Lizard Point: rich in wildlife
The most southerly point is home to an abundance of wildflowers and birdlife, whilst offering a haven for the Atlantic grey seals which live amongst the rocks just off the coast. The National Trust’s Wildlife Watchpoint, opened by volunteers April through September, offers a unique insight into the wildlife at Lizard Point.
The iconic Cornish chough [http://www.the-lizard.org/index.php/article-archives/birds/187-lizard-choughs-breeding-update] disappeared entirely from Cornwall in 1973 after a decline forced by habitat loss and persecution. In the winter of 2001 the birds returned naturally to Cornwall, three of which took up residence on the Lizard. The following spring a pair successfully bred in the Duchy for the first time in over 50 years and the population has been steadily increasing ever since.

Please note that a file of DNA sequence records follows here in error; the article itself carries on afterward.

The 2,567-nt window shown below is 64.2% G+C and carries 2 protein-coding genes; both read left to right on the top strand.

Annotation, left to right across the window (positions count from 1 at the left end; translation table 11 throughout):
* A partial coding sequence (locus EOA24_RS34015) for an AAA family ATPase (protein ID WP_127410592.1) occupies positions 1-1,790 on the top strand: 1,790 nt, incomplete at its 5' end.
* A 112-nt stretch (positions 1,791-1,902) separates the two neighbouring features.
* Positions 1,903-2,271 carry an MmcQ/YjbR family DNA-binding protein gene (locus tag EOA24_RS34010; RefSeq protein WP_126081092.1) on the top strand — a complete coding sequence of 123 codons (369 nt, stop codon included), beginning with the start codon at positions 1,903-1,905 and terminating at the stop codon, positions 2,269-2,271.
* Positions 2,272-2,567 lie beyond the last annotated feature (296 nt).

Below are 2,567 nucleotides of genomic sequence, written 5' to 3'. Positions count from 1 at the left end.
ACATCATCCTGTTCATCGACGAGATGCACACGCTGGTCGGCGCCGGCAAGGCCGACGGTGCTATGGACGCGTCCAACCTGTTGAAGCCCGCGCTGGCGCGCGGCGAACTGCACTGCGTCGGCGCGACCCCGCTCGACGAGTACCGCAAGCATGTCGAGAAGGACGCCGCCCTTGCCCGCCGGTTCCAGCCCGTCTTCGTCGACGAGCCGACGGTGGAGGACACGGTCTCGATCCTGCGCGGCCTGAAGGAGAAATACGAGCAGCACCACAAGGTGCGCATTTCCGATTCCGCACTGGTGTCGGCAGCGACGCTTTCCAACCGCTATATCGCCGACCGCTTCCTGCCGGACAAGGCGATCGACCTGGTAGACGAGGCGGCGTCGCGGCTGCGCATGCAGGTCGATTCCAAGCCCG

Choughs are often seen and heard from the Point and can be spotted all along the coast path spanning both west and east. At least one pair of choughs has nested near to Lizard Point each year since their natural recolonisation in 2001. Watch out for the distinctive red beak and claws and listen for the charismatic ‘cheaow’ that gave them their name.
The RSPB, National Trust and Natural England have been actively involved in the protection of these rare birds across Cornwall. For more information on their Cornwall Chough Project, click here [http://www.cornishchoughs.org.uk]